Soon after the expansion effort failed, an entrepreneur and former Washington Redskins assistant Jim Speros was granted a CFL expansion franchise for Baltimore that would play in Memorial Stadium, the Colts’ old home. Attempting to capitalize on the city’s love for its long-lost Baltimore Colts, Speros adopted a color scheme that added silver to the Baltimore Colts’ traditional colors of blue and white, as well as a stylized horse’s head logo. He also invited the old Baltimore Colts Marching Band, which had stayed together along with the old team’s uniformed cheerleaders for over a decade, to play at his games and recruited the remaining Baltimore Colts football fan clubs (“Colt Corrals”) to follow and support the new CFL franchise. He initially called the team the “Baltimore CFL Colts.” However, the NFL went to court and successfully obtained a legal injunction against the franchise’s use of any version of “Colts” in their name just hours before the team was to play its first game. Speros not only had to discard tons of purchased merchandise and souvenirs along with an advertising campaign, but also had to quickly change the franchise’s official name to the “Baltimore Football Club” (which some just called the “Baltimore CFL’s”) while keeping the team’s distinctive horse’s head logo.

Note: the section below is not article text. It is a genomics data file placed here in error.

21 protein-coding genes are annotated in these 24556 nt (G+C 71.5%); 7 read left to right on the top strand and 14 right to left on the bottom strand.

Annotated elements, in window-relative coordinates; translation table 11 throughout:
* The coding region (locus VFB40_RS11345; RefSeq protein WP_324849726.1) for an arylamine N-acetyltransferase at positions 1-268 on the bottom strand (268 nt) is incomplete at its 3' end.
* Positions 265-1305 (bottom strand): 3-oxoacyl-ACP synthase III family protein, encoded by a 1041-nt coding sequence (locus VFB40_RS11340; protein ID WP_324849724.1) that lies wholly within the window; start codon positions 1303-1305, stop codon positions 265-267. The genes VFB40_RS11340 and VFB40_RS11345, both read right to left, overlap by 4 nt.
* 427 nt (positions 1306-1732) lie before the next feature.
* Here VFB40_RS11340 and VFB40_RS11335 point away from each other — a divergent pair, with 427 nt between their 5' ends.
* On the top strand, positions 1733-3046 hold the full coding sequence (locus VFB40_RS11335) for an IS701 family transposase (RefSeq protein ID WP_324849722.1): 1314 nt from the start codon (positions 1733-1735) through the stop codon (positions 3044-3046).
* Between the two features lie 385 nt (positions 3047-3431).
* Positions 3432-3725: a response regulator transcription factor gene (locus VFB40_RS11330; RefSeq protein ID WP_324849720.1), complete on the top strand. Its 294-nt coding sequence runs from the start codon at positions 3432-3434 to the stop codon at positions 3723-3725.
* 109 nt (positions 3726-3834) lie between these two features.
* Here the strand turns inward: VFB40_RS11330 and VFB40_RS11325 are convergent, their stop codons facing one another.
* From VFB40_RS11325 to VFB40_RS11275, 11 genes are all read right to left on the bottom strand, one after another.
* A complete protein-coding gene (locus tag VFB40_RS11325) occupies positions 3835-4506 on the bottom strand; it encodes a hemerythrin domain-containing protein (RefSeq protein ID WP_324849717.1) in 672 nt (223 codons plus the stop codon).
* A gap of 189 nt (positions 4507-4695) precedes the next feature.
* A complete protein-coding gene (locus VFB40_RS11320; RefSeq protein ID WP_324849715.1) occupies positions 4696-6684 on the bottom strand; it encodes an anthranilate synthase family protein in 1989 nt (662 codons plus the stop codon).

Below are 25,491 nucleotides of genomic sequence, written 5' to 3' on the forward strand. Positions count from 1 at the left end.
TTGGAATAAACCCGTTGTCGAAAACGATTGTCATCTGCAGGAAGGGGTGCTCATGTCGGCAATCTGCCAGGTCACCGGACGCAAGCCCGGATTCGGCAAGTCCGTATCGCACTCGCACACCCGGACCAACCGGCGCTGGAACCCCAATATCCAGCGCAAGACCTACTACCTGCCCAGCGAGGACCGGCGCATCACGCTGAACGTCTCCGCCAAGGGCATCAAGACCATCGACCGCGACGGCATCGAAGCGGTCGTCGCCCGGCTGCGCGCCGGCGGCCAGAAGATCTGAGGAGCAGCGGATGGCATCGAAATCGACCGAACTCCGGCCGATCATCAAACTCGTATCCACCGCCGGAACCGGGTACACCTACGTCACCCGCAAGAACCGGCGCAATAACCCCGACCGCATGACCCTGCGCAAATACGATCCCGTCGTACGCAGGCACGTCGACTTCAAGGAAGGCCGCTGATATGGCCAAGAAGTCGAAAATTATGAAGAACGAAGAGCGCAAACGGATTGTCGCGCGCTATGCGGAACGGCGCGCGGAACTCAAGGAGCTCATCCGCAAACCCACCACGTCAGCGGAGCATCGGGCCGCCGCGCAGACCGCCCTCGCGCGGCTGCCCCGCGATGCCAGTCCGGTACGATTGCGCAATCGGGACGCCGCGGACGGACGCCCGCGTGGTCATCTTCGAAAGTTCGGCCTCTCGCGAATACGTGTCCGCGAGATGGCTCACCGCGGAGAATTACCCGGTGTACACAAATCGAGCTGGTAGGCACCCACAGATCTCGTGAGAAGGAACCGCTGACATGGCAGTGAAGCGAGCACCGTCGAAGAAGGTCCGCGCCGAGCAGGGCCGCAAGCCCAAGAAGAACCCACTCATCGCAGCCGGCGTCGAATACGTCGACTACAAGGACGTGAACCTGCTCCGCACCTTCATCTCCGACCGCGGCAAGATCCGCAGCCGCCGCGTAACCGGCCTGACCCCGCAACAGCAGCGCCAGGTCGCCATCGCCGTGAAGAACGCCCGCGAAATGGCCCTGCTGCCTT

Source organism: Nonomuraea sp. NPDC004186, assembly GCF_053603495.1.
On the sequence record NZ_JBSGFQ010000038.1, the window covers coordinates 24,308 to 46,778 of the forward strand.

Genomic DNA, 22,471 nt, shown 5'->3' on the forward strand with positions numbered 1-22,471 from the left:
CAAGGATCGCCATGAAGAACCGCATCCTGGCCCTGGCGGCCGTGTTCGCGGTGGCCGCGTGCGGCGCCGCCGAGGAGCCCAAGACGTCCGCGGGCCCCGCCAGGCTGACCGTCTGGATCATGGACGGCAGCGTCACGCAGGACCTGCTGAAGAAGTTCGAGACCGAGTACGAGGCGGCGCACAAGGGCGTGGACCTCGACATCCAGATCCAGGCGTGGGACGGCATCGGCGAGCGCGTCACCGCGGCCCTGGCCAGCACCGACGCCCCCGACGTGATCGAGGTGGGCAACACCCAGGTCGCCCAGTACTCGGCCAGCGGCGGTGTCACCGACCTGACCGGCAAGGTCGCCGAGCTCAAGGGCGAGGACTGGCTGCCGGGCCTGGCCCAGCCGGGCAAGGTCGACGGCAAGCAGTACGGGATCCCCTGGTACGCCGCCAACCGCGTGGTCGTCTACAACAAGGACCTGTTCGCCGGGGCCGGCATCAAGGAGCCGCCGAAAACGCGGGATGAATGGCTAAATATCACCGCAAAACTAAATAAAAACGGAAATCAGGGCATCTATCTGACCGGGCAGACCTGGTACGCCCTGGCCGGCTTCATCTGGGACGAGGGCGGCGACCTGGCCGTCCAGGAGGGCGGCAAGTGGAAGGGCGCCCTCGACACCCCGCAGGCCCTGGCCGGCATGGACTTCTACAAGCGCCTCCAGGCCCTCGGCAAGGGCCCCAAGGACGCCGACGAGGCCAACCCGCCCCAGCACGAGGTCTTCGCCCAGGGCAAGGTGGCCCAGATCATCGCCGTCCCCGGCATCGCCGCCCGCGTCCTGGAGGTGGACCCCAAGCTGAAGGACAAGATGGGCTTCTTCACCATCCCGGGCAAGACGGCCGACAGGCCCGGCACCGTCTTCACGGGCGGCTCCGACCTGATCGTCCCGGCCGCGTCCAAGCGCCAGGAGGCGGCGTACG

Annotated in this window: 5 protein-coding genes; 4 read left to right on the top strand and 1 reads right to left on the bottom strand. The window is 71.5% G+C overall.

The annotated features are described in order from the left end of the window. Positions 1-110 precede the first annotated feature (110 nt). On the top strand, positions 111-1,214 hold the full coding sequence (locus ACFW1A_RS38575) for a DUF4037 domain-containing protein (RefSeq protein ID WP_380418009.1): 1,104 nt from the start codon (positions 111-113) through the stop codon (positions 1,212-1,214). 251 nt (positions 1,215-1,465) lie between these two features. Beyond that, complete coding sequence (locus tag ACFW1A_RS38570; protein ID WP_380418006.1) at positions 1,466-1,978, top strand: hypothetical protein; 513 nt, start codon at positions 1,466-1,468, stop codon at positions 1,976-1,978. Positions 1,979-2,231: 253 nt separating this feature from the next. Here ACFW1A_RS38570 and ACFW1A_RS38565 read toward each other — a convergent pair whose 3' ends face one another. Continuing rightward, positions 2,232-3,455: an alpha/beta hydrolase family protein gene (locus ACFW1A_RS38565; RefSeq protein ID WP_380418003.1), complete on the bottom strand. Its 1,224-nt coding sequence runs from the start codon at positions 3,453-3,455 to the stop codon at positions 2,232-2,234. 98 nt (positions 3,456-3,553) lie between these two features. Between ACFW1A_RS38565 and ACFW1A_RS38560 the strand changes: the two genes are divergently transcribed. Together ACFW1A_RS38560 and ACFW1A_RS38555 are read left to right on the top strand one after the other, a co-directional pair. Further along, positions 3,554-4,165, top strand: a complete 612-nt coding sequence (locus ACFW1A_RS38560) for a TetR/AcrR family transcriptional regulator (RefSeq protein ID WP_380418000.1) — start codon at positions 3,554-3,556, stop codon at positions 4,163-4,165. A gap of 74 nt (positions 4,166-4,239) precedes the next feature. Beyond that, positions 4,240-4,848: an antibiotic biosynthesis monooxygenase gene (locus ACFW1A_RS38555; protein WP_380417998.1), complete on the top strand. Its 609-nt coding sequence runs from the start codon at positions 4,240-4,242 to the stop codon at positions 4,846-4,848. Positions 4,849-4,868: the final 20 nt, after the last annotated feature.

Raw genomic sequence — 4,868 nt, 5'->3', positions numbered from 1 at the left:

Local fans tended to continue referring to the team as the “Baltimore Colts” anyway, and team officials tacitly encouraged this. For example, for most of the 1994 season, Memorial Stadium’s public address announcer, Jack Taylor, would announce the team as “your Baltimore CFL…” – followed by a pause, during which time the crowd shouted “COLTS!” – after which he would conclude, “…football team.”